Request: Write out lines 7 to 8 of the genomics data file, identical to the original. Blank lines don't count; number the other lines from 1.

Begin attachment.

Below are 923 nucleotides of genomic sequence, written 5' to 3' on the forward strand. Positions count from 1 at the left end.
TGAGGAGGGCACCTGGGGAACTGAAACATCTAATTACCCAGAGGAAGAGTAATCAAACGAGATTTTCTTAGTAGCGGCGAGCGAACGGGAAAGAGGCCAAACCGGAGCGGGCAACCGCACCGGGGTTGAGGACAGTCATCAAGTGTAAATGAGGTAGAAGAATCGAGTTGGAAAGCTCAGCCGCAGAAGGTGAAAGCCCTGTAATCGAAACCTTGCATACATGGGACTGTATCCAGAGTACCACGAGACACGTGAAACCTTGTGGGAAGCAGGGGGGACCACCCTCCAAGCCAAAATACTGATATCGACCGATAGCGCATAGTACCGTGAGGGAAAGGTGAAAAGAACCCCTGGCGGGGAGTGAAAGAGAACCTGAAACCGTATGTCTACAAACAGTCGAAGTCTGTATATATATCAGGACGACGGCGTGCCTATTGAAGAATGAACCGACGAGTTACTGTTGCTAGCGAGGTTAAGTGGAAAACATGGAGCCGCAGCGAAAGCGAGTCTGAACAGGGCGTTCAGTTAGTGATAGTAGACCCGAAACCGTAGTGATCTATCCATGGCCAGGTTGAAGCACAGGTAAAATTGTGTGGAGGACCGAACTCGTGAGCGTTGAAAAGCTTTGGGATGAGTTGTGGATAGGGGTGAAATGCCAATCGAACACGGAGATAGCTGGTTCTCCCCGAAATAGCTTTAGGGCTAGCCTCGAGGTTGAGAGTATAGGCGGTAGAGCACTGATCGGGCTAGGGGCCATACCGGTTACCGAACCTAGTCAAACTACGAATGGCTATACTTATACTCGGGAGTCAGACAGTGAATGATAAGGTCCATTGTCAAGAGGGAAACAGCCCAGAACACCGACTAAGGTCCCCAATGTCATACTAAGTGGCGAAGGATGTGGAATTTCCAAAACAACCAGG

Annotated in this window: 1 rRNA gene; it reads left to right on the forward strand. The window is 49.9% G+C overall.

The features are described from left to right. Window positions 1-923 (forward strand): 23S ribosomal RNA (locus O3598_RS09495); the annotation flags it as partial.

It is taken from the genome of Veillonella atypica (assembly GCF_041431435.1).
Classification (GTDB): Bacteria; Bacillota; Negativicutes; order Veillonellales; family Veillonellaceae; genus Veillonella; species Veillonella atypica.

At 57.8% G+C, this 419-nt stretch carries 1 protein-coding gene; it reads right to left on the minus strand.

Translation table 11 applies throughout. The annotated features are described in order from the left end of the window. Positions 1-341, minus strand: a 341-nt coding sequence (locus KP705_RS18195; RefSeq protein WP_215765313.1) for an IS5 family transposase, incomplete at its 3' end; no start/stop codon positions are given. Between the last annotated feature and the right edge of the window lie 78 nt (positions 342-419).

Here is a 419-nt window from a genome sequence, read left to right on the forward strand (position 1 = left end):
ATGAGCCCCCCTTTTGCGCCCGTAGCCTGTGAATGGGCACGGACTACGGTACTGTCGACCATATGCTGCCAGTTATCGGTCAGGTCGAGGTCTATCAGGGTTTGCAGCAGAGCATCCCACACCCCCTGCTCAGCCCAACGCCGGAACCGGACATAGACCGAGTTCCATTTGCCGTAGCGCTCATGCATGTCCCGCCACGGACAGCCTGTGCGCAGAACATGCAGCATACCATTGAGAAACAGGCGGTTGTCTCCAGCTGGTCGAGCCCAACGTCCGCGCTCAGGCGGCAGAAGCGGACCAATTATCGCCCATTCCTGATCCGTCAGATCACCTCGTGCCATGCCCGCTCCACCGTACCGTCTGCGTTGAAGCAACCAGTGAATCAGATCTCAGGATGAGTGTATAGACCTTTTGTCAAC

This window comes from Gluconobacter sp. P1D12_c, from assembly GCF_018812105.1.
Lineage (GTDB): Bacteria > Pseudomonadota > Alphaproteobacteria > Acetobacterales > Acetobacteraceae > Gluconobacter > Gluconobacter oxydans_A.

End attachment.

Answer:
At 57.8% G+C, this 419-nt stretch carries 1 protein-coding gene; it reads right to left on the minus strand.

Translation table 11 applies throughout. The annotated features are described in order from the left end of the window. Positions 1-341, minus strand: a 341-nt coding sequence (locus KP705_RS18195; RefSeq protein WP_215765313.1) for an IS5 family transposase, incomplete at its 3' end; no start/stop codon positions are given. Between the last annotated feature and the right edge of the window lie 78 nt (positions 342-419).